At night, I sit by a bridge.
Watch coloured lights ripple
in the water. I am drinking
juice. My friend has two bottles
of beer. She tells me that happiness
is balancing on a knife’s edge:
you are always waiting
for the cut that follows the fall.
I watch my friend as she places one foot
in front of the other, arms extended,
knees wobbly, looking like the most
novice of tightrope walkers.
I imagine her smiling. Living up
a tower with books and cakes and wine.
Here, she doesn’t need to grow her hair long.
Handles her things with toddler fingers.
A beautiful boy kisses her and she knows
he loves her. It is a very long way down
the tower. Her cheeks are beginning to hurt.
A voice in her head tells her that she does not
deserve this. Wonders how her blood would look,
pooling. Sitting by her window, she slips.
While she tumbles down she tells herself
that she meant to fall.
On the bridge,
I do not understand this. Out of her tower,
there are too many goblins and ghouls
and snakes who sleep easy at night.
Who glow brighter than us. I want to shake her.
Tell her that there will always be others eager
to steal your portion of the cake that
life gives you on the platter. That not everyone
gets cake. For someone supposedly
articulate, my words keep failing.
I finish my juice. Watch my friend crack
open her second bottle of beer. Promise
myself to always take the fucking cake.
For years I have dreamt of teeth:
stunted roots scratching a probing tongue
gently loosening bloody gums, and
mouth agape, watching them spill out
on the floor like a tray of yellowed pearls.
Last night I spat out again the hard seeds
that crowded my mouth only this time
they were nuggets of diamond and gold
falling on the floor to glitter in the sun
leaving my teeth in my mouth, whole.
I woke wondering what this meant.
If I was finally doing something right.
More than once the silence the naked boy on rumpled sheets who looks at me with wide rabbit eyes while I continue stroking skin pretending not to notice his sudden stiffness wondering how is it that those easy words weigh heavier than lost sleep and borrowed books and handwritten letters and twisting tongues why is love where the line is always drawn and when will I hear it back in return.
The first time I saw my parents
holding hands, I was twenty-three.
Twenty-three years of bare bone arms
wishing for flesh to be buried in,
of fleeing from hugs from giggling pinafored schoolmates,
of family photos where we stand so far apart
you could line up all the bones and organs
in the human body and still not cover
the spaces between us,
to nights spent tussling and biting
between twisted sheets, always
blaming that childhood lack so I never
knew how to be gentle and then
to suddenly see well-worn fingers twining
like lovers, as tender as newborn skin
my breath left itself in my throat and forgot
how to make its way out.
I liked the prompt so much I did it again. Still needs a title.
Write a poem about an unexpected desire, yours or witnessed.
my daughter fell in love with her gingerbread boy.
black gumdrop eyed sugary smiling gingerbread boy.
giggled as she lifted him from his plastic wrapping.
whispered secrets to him. stole wet kisses
and licks of sweet flesh. left her toys unwrapped
under the tree and snuggled up to him in her sheets.
woke up the next morning screaming.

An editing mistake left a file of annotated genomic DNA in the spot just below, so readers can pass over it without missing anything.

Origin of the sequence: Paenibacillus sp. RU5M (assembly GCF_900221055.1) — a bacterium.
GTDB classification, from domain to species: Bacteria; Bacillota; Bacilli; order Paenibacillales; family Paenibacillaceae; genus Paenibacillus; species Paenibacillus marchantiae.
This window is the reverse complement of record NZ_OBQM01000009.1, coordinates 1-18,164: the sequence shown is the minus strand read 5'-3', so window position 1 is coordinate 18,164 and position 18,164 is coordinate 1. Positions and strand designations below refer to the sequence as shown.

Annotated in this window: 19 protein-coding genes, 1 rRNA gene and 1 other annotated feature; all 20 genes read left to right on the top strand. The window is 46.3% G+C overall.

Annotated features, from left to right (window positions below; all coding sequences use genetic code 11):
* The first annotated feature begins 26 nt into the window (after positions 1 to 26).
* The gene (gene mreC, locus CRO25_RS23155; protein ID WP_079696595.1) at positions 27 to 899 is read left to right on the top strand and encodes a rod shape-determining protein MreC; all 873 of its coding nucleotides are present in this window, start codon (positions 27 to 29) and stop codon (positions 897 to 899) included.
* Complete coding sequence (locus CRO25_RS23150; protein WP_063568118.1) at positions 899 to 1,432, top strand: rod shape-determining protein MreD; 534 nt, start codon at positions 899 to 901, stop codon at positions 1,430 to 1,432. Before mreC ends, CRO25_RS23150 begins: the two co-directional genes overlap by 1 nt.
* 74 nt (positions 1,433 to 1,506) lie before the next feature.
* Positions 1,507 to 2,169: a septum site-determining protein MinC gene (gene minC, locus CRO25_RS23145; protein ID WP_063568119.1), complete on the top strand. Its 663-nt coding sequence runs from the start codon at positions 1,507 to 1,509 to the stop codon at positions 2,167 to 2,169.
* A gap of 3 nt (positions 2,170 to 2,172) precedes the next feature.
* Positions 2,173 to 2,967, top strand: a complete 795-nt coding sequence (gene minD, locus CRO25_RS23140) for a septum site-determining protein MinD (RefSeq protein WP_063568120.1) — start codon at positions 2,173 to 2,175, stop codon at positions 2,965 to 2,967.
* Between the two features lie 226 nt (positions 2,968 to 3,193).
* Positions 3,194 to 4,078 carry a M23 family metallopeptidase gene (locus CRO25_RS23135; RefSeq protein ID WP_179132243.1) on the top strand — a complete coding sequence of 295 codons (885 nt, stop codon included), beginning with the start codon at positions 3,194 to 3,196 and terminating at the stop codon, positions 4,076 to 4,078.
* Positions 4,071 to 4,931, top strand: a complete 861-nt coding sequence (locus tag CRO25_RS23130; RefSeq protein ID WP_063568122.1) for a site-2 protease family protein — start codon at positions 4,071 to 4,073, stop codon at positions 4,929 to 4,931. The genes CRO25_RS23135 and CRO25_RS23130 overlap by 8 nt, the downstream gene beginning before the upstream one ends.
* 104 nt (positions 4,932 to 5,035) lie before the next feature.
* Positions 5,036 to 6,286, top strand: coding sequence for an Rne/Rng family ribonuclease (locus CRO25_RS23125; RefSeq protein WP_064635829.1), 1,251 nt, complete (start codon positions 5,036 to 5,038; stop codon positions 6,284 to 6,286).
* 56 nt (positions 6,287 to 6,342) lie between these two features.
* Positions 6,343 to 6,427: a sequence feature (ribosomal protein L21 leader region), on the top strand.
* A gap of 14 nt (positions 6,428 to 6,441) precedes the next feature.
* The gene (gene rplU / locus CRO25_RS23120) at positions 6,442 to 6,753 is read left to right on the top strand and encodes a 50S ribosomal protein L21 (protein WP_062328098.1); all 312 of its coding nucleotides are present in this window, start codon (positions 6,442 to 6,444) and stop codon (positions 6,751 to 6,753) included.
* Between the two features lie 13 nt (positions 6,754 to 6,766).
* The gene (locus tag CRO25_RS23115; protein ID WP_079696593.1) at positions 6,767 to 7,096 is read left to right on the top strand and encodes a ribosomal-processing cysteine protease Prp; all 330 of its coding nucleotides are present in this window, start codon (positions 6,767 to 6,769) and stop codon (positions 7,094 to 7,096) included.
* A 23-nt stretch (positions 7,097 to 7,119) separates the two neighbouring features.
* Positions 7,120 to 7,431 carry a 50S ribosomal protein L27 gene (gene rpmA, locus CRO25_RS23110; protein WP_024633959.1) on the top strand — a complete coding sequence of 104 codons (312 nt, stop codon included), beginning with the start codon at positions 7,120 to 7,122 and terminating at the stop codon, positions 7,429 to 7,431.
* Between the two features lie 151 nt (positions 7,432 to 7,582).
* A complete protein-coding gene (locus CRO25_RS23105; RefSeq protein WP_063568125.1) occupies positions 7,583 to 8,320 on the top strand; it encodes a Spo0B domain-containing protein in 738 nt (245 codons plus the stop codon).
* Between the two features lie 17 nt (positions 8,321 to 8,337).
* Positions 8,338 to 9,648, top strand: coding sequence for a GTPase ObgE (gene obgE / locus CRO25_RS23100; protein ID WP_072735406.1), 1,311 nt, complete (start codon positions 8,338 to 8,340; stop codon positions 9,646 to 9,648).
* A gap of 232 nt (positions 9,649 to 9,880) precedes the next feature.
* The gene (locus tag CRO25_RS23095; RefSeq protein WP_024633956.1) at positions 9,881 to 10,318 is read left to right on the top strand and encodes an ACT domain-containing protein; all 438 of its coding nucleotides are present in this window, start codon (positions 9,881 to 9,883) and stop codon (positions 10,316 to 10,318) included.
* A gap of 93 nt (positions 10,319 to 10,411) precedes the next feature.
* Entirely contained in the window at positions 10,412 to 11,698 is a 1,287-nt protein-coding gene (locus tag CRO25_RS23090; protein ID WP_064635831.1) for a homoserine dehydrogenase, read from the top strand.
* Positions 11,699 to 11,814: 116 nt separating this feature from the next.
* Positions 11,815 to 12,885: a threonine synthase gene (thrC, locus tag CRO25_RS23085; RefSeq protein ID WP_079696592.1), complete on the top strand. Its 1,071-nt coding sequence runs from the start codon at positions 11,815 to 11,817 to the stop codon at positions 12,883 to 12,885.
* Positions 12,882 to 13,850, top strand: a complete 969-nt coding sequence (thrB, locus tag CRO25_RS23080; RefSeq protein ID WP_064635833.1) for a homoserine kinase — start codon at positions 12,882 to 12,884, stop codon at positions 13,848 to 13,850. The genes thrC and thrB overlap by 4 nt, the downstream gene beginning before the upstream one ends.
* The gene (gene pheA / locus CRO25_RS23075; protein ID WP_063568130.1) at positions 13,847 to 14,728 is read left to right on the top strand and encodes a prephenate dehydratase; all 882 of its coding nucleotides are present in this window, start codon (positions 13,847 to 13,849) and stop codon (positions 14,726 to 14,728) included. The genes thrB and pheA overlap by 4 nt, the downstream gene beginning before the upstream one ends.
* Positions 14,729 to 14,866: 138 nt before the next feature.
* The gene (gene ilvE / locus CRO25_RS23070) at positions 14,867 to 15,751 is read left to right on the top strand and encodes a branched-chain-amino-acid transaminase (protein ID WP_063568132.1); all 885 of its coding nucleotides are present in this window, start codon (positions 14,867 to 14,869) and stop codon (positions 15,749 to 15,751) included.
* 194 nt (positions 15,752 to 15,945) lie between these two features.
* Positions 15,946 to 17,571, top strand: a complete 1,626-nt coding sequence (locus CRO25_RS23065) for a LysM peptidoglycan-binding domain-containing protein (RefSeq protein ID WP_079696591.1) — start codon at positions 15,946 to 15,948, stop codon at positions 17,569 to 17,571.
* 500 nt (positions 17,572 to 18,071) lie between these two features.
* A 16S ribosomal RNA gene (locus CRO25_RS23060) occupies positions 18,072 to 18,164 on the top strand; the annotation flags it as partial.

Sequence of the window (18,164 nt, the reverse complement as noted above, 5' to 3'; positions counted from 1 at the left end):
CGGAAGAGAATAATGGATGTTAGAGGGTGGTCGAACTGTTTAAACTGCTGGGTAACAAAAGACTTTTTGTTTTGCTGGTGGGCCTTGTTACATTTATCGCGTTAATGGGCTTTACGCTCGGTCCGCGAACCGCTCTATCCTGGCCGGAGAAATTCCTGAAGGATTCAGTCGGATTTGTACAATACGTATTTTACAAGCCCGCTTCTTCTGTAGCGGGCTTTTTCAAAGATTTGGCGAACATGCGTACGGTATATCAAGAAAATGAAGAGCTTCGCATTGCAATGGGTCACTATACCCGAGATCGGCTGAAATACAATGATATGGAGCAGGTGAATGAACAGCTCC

he was missing a limb. with a mouth full of crumbs
she cried. baked a new leg (paler brown
and lumpy) that she glued on with icing.
swore to him that she would never hurt him again.
i told her to play with her dolls. that gingerbread boys
were only meant to be eaten but she told me
that was how she knew she loved him
– that she wanted him to kiss and cuddle
more than she did in her stomach.
one night i walked into her room to find her
cramming her tear-streaked mouth with sticky brown flesh,
promising that the next time she would love harder.
Write a poem about a Christmas past in which you (or someone you know) had your/their heart broken. Make it up if you have to.
– don’t refer to any of the usual trappings associated with X’mas, but evoke the season anyway.
When I am done, I twist the words up, make a rope from nothing more than tender nervous sentiment, and cast it out into the sea. I wait for them to find their way to you; a line stretched spider-silk thin, which you could brush off without thinking. But still, I hope. At night, I dream of your hands and the way they curled against my skin. I think of you standing along the shore, finding a thread gleaming faintly against wet sand. That you will pick it up and hold on.
he wakes to find
the endless jack –
– hammer silenced.
squints in the light,
palms and whiskey.
a wish. chases down
the thought of dark hair
and thin red lips that
curl in the corners and
realises he can breathe
without the stone ache
of loss hanging down
his lungs. he gargles
water, eats his eggs,
throws it all up.
it continues. ulcers
from too-hot food.
his feet, popping and
swelling without his
onions and painting
his kitchen red before
finding the tip of his
he thinks he can
make this work.
becomes a fireman
and is always the last
to leave a burning house.
his eyebrows are permanently
singed, he is a patchwork
of burns until he is fire –
– d for being a danger
to himself and the team.
he is back to the bottle
that night, wrapping lips
around glass like lovers
who will not part from
a kiss for air.
his skin stretches
tight against his bones,
yellows, he hacks
a cough that rattles
in his lungs and spits
something red out when
he sees a woman
dark haired, smile
a slash of scarlet.
his heart presses
against his chest.
– the protest of his
joints, gut, liver –
comes crashing down
but above it all he feels
the weight of stones
hanging down his chest.